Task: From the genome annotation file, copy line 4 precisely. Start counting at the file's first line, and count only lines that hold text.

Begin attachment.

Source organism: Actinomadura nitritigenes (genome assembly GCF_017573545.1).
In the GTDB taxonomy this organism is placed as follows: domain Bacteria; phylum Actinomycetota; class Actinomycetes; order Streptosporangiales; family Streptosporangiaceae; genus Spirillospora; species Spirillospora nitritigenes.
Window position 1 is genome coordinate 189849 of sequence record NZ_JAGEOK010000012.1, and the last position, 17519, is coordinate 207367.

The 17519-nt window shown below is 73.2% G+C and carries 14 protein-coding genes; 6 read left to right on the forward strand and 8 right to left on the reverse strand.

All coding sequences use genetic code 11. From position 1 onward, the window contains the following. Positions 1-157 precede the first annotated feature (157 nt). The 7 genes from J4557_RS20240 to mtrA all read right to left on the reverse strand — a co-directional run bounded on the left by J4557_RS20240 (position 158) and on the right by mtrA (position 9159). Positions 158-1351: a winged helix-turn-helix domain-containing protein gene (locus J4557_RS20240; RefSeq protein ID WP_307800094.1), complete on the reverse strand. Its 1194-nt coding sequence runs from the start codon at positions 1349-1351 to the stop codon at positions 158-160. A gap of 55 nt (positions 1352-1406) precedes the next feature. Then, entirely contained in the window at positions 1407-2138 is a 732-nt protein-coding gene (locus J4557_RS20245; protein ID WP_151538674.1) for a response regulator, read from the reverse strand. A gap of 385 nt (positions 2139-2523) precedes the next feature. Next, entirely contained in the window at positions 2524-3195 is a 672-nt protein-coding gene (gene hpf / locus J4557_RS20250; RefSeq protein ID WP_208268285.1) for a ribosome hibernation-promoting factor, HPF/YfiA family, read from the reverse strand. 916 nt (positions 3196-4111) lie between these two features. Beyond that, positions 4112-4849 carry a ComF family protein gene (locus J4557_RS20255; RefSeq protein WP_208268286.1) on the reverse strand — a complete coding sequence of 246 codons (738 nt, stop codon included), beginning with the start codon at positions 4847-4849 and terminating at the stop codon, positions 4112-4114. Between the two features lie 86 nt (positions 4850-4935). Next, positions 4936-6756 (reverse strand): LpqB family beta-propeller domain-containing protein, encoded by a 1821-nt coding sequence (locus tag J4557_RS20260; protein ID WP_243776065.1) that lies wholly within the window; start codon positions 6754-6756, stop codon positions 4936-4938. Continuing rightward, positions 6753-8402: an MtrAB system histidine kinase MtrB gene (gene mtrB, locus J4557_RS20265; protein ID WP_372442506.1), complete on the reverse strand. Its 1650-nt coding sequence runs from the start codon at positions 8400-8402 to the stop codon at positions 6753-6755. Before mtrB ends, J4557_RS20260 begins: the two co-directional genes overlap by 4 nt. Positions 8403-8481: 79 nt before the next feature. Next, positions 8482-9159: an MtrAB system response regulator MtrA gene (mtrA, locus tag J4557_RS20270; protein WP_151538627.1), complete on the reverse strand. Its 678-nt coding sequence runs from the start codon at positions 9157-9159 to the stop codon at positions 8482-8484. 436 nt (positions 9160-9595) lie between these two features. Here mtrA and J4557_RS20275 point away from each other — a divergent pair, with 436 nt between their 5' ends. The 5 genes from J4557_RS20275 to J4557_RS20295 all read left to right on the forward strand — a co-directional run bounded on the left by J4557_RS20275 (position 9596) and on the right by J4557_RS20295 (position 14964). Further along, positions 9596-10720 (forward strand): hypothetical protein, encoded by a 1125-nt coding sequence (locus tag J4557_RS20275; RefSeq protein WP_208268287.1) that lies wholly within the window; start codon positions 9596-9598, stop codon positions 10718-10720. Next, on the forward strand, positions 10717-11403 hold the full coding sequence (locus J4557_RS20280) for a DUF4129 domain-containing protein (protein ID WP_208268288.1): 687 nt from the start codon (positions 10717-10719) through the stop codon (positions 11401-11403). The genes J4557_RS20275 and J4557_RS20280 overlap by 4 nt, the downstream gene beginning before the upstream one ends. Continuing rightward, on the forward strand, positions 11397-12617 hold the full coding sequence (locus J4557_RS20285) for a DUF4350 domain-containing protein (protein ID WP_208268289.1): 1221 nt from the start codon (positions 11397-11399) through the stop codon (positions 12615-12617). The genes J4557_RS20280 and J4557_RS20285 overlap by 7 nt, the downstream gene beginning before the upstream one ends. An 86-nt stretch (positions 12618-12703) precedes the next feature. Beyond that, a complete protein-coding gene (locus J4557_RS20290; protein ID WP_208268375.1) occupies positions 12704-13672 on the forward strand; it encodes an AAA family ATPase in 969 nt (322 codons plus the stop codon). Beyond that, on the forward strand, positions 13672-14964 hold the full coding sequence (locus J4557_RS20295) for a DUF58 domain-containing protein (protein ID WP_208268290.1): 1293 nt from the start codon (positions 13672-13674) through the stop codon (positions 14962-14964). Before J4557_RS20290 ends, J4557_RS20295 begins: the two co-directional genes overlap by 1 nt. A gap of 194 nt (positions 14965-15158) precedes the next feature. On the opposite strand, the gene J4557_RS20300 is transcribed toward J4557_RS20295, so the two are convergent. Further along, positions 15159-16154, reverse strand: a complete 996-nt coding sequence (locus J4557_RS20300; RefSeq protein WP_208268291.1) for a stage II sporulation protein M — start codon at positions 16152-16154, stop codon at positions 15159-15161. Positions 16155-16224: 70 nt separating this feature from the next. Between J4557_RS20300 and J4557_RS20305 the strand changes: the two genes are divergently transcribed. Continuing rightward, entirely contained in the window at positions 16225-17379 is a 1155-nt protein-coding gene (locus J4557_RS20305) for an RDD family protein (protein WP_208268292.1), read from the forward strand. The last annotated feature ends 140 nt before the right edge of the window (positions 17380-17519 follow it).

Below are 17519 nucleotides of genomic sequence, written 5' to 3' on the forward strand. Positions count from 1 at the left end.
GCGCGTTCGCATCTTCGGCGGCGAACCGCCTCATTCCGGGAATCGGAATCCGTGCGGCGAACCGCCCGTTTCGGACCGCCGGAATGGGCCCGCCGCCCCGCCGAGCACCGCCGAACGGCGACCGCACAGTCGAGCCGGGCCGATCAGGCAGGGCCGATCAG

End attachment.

The 17519-nt window shown below is 73.2% G+C and carries 14 protein-coding genes; 6 read left to right on the forward strand and 8 right to left on the reverse strand.